Gulfport City Council authorized the $1,780,582 project in February 2015. It was funded, in part, by a $640,291 grant from the Southwest Florida Water Management District, which was matched by the city of Gulfport. State Rep. Kathleen Peters then secured a $500,000 legislative appropriation to cover the rest of the cost.
The new diversion system “will prevent 7,500 pounds of pollutants, annually, from going into [the] bay,” said city of Gulfport public works director Don Sopak. “That includes phosphorus, nitrogen, a lot of smaller components and floatables – it catches all of that stuff that used to float all the way down 49th Street into the bay.”
According to a post on the city’s official Facebook page, “The 49th Street outfall project drainage area includes approximately 169 acres of commercial and residential properties that have no stormwater treatment facilities. Previously, all discharge for this basin was untreated and flowed directly into Boca Ciega Bay near the city of Gulfport’s public beach area.”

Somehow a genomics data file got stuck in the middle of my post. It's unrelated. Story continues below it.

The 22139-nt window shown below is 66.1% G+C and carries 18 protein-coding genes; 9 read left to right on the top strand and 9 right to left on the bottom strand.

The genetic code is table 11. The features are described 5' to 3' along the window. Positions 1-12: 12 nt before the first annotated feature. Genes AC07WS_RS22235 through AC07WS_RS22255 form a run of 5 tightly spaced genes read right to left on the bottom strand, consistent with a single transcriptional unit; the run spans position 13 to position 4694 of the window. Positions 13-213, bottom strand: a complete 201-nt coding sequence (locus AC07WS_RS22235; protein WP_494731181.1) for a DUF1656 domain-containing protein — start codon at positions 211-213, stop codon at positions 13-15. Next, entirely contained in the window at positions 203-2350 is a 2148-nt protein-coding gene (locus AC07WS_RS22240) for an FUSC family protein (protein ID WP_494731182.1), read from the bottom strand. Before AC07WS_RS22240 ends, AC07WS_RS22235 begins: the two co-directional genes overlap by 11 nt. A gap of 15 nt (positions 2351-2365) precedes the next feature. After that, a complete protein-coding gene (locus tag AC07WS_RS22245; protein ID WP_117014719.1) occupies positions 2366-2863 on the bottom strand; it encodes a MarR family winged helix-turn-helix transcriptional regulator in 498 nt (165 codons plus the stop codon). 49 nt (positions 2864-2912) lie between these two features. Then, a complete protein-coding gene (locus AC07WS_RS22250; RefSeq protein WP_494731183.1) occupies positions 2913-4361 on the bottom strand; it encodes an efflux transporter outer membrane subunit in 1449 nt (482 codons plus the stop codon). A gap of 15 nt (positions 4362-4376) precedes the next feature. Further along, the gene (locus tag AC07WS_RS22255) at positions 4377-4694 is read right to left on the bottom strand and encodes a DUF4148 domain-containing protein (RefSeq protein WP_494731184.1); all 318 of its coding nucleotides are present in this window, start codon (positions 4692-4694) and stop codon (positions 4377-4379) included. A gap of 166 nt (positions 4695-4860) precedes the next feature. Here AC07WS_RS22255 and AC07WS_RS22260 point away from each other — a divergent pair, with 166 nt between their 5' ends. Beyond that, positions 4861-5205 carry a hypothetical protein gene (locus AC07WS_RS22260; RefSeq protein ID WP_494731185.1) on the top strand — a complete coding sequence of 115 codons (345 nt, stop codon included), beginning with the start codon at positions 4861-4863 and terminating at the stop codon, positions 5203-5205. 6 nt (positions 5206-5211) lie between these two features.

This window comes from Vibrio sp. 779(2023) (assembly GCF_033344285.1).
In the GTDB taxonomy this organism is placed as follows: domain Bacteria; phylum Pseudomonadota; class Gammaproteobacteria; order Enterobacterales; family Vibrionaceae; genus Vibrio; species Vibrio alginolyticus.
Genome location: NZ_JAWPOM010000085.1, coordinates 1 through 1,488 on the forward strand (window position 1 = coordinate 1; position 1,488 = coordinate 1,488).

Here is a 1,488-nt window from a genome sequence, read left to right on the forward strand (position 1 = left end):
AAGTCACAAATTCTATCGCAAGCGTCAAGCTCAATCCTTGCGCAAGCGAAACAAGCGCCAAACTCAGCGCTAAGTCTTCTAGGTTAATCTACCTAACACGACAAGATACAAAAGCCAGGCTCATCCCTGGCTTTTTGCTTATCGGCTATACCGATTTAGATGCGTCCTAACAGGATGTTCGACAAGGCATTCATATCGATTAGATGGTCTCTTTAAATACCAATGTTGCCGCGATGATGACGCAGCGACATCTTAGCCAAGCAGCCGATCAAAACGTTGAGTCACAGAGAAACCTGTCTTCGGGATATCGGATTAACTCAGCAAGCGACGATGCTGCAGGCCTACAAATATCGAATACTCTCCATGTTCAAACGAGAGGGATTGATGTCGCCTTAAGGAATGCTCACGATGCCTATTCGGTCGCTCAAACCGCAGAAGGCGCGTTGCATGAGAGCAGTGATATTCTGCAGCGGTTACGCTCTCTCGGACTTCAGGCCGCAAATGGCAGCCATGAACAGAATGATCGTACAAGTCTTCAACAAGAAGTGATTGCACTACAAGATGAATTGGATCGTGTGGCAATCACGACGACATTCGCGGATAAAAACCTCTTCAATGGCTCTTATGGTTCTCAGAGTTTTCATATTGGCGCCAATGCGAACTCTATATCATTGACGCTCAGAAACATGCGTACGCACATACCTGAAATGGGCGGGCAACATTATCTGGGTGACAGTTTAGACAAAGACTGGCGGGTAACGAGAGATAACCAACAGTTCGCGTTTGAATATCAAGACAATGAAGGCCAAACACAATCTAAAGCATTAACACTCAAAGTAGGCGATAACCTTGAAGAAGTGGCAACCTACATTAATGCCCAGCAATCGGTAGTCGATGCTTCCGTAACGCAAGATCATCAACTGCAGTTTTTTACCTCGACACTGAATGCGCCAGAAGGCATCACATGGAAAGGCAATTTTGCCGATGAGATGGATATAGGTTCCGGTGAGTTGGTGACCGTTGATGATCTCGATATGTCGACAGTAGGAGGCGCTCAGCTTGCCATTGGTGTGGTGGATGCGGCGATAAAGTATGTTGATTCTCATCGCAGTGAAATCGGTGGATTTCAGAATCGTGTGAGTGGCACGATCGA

Gulfport Mayor Sam Henderson, as quoted in the Facebook post, hailed the completed project for establishing “a protective barrier for the Boca Ciega Bay Aquatic Preserve, a class III Outstanding Florida Waterbody.”
Sopak told the Gabber that the outfall project offers further proof of the city’s proactive approach to stormwater treatment.
“If you notice, all of our parks have stormwater treatment ponds,” he said. “We try to put those in any greenspace we have available, in order to treat stormwater. This was part of a final plan to put one in the last greenspace we could find, and that was down by the marina.”
According to the 49th Street Outfall Project page on the city’s website, the ponds and baffle boxes will remove some 2,320 pounds of pollution from Boca Ciega Bay, with 80 percent of the stormwater flow being discharged approximately 2,670 feet farther away from the beach.
“The project first got discussed about seven years ago,” Sopak explained. “It involves diverting what we call the ‘first flush’ of water that comes down the dry pipes that has all the debris, sediment and nutrients that we don’t want going into the bay. We divert that into those stormwater ponds. But first it goes into what’s called a sentry box – it’s a baffle box that collects suspended solids and floatable things like plastic bottles, bags, empty cigarette packs. We put in two of those boxes. The water then goes into first pond and then the second pond and then discharges into the water near the marina.”
Other stormwater retention ponds can be found at Ted Philips Wood Ibis Park, Tomlinson Park, Gulfport Elementary School, Boca Ciega High School, and Tangerine Greenway.
For more information about the project, visit mygulfport.us/49project.